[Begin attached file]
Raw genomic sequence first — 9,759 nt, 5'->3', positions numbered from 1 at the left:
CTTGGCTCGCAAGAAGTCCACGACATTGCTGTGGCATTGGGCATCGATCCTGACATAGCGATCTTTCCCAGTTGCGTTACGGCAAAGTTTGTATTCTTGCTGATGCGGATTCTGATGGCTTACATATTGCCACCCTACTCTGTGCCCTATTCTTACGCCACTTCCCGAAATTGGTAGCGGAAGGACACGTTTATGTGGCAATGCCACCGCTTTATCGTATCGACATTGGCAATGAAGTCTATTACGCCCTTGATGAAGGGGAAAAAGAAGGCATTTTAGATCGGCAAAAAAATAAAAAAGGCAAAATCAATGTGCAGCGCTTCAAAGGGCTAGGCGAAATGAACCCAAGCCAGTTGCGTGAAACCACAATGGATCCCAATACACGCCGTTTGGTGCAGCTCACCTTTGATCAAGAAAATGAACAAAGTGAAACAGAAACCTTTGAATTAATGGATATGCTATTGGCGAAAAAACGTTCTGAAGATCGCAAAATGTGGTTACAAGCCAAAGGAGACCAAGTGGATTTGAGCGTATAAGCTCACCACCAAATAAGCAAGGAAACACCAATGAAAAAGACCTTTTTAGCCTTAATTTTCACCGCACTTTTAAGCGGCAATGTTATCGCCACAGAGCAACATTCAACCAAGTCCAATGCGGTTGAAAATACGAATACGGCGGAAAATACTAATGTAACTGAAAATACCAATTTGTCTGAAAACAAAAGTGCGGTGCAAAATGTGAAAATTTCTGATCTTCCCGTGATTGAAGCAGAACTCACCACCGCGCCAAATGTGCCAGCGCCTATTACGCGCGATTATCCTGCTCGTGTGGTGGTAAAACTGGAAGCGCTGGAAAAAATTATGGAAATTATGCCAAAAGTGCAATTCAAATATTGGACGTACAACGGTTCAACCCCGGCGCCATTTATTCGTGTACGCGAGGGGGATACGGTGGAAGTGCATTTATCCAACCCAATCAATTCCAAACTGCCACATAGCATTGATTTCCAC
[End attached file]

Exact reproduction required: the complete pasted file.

Raw genomic sequence first — 9,759 nt, 5'->3', positions numbered from 1 at the left:
CTTGGCTCGCAAGAAGTCCACGACATTGCTGTGGCATTGGGCATCGATCCTGACATAGCGATCTTTCCCAGTTGCGTTACGGCAAAGTTTGTATTCTTGCTGATGCGGATTCTGATGGCTTACATATTGCCACCCTACTCTGTGCCCTATTCTTACGCCACTTCCCGAAATTGGTAGCGGAAGGACACGTTTATGTGGCAATGCCACCGCTTTATCGTATCGACATTGGCAATGAAGTCTATTACGCCCTTGATGAAGGGGAAAAAGAAGGCATTTTAGATCGGCAAAAAAATAAAAAAGGCAAAATCAATGTGCAGCGCTTCAAAGGGCTAGGCGAAATGAACCCAAGCCAGTTGCGTGAAACCACAATGGATCCCAATACACGCCGTTTGGTGCAGCTCACCTTTGATCAAGAAAATGAACAAAGTGAAACAGAAACCTTTGAATTAATGGATATGCTATTGGCGAAAAAACGTTCTGAAGATCGCAAAATGTGGTTACAAGCCAAAGGAGACCAAGTGGATTTGAGCGTATAAGCTCACCACCAAATAAGCAAGGAAACACCAATGAAAAAGACCTTTTTAGCCTTAATTTTCACCGCACTTTTAAGCGGCAATGTTATCGCCACAGAGCAACATTCAACCAAGTCCAATGCGGTTGAAAATACGAATACGGCGGAAAATACTAATGTAACTGAAAATACCAATTTGTCTGAAAACAAAAGTGCGGTGCAAAATGTGAAAATTTCTGATCTTCCCGTGATTGAAGCAGAACTCACCACCGCGCCAAATGTGCCAGCGCCTATTACGCGCGATTATCCTGCTCGTGTGGTGGTAAAACTGGAAGCGCTGGAAAAAATTATGGAAATTATGCCAAAAGTGCAATTCAAATATTGGACGTACAACGGTTCAACCCCGGCGCCATTTATTCGTGTACGCGAGGGGGATACGGTGGAAGTGCATTTATCCAACCCAATCAATTCCAAACTGCCACATAGCATTGATTTCCAC